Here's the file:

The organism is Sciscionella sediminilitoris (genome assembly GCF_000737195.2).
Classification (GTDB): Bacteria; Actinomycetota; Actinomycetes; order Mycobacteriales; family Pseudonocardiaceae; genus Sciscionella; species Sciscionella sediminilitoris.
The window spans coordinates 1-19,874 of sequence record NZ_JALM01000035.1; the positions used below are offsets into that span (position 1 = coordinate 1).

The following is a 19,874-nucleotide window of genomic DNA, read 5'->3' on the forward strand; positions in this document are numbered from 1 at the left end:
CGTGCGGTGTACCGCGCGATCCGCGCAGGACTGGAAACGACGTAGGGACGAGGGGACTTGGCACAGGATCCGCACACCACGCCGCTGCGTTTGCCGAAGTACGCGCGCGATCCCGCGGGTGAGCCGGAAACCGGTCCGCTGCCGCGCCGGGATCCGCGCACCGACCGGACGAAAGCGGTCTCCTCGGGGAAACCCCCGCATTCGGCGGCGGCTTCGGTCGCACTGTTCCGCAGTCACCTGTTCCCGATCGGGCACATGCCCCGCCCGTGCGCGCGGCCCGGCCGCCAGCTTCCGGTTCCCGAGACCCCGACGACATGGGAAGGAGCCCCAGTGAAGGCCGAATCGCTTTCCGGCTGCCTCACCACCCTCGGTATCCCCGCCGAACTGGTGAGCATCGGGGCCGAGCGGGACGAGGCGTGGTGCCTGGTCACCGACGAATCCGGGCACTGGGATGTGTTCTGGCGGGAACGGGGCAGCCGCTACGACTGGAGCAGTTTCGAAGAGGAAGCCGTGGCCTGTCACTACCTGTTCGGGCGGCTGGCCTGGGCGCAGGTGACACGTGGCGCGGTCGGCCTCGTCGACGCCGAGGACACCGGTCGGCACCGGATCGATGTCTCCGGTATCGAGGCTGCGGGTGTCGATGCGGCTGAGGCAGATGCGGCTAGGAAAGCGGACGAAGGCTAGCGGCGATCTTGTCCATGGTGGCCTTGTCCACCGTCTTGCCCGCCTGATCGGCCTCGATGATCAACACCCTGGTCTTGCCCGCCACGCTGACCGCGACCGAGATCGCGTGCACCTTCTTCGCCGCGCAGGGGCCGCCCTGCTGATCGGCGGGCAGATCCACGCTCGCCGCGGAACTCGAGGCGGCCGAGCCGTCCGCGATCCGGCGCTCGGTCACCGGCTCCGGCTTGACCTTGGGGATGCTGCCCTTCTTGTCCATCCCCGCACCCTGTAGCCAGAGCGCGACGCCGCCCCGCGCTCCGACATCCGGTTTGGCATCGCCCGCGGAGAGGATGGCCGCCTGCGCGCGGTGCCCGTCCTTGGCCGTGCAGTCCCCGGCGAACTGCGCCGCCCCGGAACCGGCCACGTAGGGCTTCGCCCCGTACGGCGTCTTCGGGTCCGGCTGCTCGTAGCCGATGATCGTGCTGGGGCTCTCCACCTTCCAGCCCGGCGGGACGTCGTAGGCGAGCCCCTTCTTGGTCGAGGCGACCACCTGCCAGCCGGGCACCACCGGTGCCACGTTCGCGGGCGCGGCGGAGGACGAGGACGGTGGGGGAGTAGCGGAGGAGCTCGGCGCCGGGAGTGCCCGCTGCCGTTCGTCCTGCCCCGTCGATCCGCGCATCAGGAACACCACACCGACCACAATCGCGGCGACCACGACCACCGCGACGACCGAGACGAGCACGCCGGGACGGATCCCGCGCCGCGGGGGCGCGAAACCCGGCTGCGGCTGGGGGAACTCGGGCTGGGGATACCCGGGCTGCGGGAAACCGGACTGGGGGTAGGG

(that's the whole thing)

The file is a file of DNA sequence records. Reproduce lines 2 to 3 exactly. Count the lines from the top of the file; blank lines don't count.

Classification (GTDB): Bacteria; Actinomycetota; Actinomycetes; order Mycobacteriales; family Pseudonocardiaceae; genus Sciscionella; species Sciscionella sediminilitoris.
The window spans coordinates 1-19,874 of sequence record NZ_JALM01000035.1; the positions used below are offsets into that span (position 1 = coordinate 1).